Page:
Seven years ago, when I started talking incessantly about the climate crisis, my parents thought I was having a mental breakdown. It was 2014, and the drought in California that summer was particularly bad — the driest year in nearly a century before that record was surpassed this past summer. My dread stretched beyond what I saw in my suburban Los Angeles surroundings, in the crunchy grass and smoggy skies. After staying up into the night reading about melting ice sheets, I began having nightmares about tsunami waves swallowing my family’s house. My parents sent me to my therapist, Ken, who gently suggested my condition was related to post-traumatic-stress disorder from a sudden loss a few years earlier, and that made a comforting kind of sense.
In September, I asked Ken if, should I present the same symptoms again today, he would offer the same diagnosis. It was a few weeks after Hurricane Ida set a record for rainfall in New York, breaking the one that had been set less than two weeks before and turning the streets of my low-lying neighborhood into toxic lagoons. After thinking about my question for a few days, Ken told me that his approach had changed: “It would be easier now for me to tell you, honestly, that you’re in good company.”
Ken meant that, in 2021, I am just one of many patients coming into his office wanting to talk about the climate crisis. It’s a lot harder to argue today that negative emotions related to what is happening to the planet might really be about something else — there is no longer anything else. According to a Yale study, 70 percent of Americans are now “very or somewhat worried about global warming.” One recent survey of 10,000 young people found that more than half agreed with the statement “Humanity is doomed.” A term for this collective malaise is having its moment: climate anxiety, a catchall for emotions including dread, grief, fear, depression, and sadness about the climate crisis. (Variations include climate grief, ecogrief, and eco-anxiety.) According to Grist, Google searches for the term worldwide increased 565 percent over the past year.
It’s nothing new for doctors to treat the mental health of people who have suffered through the violence of extreme-weather events; their symptoms are often diagnosed as those of PTSD. But treating the mental health of people anticipating this imminent suffering is relatively uncharted territory. Therapists say increasing numbers of their patients are unable to stop reading the news or picturing their loved ones dying. They are worrying about whether to have children or about the fates of the children they’ve already had. In 2013, forensic psychiatrist Lise Van Susteren popularized the term pre-TSD, a more specific alternative to climate anxiety. “Anxiety refers to something happening in the mind,” says Margaret Klein Salamon, an activist and a former clinician known as “the Climate Psychologist.” “What is happening to the climate is physical.”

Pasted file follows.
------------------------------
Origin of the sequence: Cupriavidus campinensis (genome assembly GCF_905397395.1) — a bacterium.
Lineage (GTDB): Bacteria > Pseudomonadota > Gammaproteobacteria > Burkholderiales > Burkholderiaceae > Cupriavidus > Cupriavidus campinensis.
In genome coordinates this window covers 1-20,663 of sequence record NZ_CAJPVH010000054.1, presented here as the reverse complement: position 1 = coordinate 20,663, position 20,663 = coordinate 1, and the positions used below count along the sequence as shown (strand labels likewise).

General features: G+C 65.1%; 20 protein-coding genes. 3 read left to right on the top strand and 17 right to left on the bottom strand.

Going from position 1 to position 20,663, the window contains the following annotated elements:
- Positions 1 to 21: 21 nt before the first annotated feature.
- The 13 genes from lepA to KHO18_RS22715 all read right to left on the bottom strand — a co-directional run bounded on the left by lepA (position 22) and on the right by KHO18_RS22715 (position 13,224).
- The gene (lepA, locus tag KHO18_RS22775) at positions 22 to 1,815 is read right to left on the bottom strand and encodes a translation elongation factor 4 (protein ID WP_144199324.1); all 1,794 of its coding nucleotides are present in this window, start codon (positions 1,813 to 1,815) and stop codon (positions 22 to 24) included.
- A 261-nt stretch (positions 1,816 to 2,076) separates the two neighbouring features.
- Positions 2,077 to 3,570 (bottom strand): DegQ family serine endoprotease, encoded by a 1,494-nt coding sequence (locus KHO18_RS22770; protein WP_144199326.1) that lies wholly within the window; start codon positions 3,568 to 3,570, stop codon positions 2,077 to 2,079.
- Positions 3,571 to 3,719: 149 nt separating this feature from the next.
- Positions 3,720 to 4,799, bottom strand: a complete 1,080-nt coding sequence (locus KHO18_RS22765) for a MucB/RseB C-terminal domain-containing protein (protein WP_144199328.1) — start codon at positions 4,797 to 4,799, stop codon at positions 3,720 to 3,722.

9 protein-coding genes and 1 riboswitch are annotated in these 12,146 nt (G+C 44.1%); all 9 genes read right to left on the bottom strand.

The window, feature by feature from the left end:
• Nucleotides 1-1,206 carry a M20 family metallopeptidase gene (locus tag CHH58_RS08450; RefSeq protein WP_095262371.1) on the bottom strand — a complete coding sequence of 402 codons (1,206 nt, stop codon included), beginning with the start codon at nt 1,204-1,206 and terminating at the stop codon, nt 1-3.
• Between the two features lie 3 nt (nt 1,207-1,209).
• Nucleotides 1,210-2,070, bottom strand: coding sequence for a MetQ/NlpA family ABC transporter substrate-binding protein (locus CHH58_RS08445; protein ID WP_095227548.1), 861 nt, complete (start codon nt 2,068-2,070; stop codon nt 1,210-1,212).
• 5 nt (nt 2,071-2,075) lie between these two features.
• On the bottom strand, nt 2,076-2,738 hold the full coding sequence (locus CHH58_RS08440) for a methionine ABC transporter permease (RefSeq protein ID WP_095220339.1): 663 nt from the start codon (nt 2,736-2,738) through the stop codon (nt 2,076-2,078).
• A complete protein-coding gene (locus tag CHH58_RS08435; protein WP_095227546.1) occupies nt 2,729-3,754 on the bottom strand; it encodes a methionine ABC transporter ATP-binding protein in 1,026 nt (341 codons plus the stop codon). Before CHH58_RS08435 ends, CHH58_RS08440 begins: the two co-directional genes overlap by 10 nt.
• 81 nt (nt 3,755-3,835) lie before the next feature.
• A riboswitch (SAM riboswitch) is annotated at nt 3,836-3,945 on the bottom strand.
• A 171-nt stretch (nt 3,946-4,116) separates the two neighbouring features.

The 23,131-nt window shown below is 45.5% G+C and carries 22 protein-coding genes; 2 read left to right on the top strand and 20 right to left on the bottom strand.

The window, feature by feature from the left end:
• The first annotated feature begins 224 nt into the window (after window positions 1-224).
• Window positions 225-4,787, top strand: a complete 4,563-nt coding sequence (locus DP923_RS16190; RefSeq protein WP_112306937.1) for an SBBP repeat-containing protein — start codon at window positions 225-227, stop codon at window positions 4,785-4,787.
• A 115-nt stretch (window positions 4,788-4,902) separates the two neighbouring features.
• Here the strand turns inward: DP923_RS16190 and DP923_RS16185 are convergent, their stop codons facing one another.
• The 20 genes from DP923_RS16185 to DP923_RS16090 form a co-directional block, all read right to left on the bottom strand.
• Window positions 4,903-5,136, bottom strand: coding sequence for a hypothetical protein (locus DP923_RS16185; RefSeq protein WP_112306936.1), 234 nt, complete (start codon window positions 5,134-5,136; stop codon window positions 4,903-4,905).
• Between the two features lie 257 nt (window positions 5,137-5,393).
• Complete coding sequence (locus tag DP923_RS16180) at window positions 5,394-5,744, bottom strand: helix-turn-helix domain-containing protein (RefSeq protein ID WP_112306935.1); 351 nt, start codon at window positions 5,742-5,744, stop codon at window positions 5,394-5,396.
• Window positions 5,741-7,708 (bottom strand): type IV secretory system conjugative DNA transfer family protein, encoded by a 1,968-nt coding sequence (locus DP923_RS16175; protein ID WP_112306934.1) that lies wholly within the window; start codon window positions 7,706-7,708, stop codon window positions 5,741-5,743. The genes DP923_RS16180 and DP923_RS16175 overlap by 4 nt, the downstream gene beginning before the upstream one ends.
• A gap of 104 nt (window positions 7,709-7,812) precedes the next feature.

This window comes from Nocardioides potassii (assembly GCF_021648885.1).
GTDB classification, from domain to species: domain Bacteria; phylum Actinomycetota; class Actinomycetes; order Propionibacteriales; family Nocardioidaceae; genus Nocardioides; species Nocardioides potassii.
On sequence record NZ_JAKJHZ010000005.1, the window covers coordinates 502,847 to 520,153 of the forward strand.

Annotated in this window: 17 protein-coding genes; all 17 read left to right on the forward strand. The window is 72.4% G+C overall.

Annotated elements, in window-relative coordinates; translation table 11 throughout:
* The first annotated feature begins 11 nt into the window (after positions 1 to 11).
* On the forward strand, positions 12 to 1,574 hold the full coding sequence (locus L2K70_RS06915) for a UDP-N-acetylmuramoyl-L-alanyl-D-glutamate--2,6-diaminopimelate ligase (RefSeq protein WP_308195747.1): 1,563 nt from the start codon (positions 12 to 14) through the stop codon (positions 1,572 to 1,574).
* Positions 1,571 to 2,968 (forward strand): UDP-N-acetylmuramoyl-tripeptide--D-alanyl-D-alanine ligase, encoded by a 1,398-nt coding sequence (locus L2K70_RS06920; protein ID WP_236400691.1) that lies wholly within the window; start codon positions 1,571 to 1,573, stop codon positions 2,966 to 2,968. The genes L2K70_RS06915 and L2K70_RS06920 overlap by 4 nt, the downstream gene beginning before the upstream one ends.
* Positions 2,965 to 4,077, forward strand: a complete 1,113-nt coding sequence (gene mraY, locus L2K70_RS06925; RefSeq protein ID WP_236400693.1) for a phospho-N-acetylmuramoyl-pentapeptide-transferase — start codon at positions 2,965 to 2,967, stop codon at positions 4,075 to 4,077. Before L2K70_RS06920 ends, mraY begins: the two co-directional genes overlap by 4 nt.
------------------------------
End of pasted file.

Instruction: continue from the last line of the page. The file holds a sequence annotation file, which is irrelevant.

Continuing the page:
To reach the climate-anxious, therapists and doctors in the vanguard have begun designating their practices as “climate-aware.” A professional group of like-minded clinicians, the Climate Psychology Alliance, has created a searchable network of these doctors online, and a website called inclusive-therapists.com now allows patients to search for therapists who deal with climate anxiety. Methods vary depending on clinical specialty. Ashley Hamm, in Houston, employs compassion-focused therapy, asking patients to write kind letters to their most anxious selves. Noah Oderberg, a psychologist in Oakland, uses a tactic called guided imagery with those who can’t get horrifying, graphic depictions of disasters out of their head. He’ll ask them to picture a place, usually outdoors, that feels safe and happy to encourage positive associations with nature. After our interview, he sent me some photos of redwood trees.